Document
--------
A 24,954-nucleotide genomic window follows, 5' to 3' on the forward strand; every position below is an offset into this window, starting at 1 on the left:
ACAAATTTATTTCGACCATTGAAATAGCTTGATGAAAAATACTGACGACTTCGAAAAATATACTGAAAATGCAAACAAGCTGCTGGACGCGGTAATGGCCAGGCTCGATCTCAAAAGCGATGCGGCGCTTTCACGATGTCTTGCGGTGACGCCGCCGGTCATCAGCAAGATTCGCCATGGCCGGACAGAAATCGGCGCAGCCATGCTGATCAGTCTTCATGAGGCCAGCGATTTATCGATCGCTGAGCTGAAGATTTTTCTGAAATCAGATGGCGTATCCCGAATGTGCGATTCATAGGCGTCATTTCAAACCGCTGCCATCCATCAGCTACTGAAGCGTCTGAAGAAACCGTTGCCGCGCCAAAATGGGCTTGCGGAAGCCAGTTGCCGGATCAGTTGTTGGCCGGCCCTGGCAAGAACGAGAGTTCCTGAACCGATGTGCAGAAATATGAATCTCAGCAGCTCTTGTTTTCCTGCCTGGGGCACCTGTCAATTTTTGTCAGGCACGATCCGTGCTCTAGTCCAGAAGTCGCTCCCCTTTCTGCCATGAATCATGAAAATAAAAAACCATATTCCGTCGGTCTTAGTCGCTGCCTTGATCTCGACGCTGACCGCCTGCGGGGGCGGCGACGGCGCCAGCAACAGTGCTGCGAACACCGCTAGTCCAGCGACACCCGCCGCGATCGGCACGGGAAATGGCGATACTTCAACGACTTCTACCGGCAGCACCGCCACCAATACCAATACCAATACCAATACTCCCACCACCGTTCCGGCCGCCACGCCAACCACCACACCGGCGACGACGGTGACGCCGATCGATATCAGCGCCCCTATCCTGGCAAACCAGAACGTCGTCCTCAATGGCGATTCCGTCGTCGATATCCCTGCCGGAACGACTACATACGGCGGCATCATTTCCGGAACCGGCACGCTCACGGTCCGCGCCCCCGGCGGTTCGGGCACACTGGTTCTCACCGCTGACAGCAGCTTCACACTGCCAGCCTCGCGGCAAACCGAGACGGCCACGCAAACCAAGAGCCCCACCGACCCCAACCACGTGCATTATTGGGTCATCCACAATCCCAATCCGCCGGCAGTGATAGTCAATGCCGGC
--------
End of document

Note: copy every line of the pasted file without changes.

A 24,954-nucleotide genomic window follows, 5' to 3' on the forward strand; every position below is an offset into this window, starting at 1 on the left:
ACAAATTTATTTCGACCATTGAAATAGCTTGATGAAAAATACTGACGACTTCGAAAAATATACTGAAAATGCAAACAAGCTGCTGGACGCGGTAATGGCCAGGCTCGATCTCAAAAGCGATGCGGCGCTTTCACGATGTCTTGCGGTGACGCCGCCGGTCATCAGCAAGATTCGCCATGGCCGGACAGAAATCGGCGCAGCCATGCTGATCAGTCTTCATGAGGCCAGCGATTTATCGATCGCTGAGCTGAAGATTTTTCTGAAATCAGATGGCGTATCCCGAATGTGCGATTCATAGGCGTCATTTCAAACCGCTGCCATCCATCAGCTACTGAAGCGTCTGAAGAAACCGTTGCCGCGCCAAAATGGGCTTGCGGAAGCCAGTTGCCGGATCAGTTGTTGGCCGGCCCTGGCAAGAACGAGAGTTCCTGAACCGATGTGCAGAAATATGAATCTCAGCAGCTCTTGTTTTCCTGCCTGGGGCACCTGTCAATTTTTGTCAGGCACGATCCGTGCTCTAGTCCAGAAGTCGCTCCCCTTTCTGCCATGAATCATGAAAATAAAAAACCATATTCCGTCGGTCTTAGTCGCTGCCTTGATCTCGACGCTGACCGCCTGCGGGGGCGGCGACGGCGCCAGCAACAGTGCTGCGAACACCGCTAGTCCAGCGACACCCGCCGCGATCGGCACGGGAAATGGCGATACTTCAACGACTTCTACCGGCAGCACCGCCACCAATACCAATACCAATACCAATACTCCCACCACCGTTCCGGCCGCCACGCCAACCACCACACCGGCGACGACGGTGACGCCGATCGATATCAGCGCCCCTATCCTGGCAAACCAGAACGTCGTCCTCAATGGCGATTCCGTCGTCGATATCCCTGCCGGAACGACTACATACGGCGGCATCATTTCCGGAACCGGCACGCTCACGGTCCGCGCCCCCGGCGGTTCGGGCACACTGGTTCTCACCGCTGACAGCAGCTTCACACTGCCAGCCTCGCGGCAAACCGAGACGGCCACGCAAACCAAGAGCCCCACCGACCCCAACCACGTGCATTATTGGGTCATCCACAATCCCAATCCGCCGGCAGTGATAGTCAATGCCGGC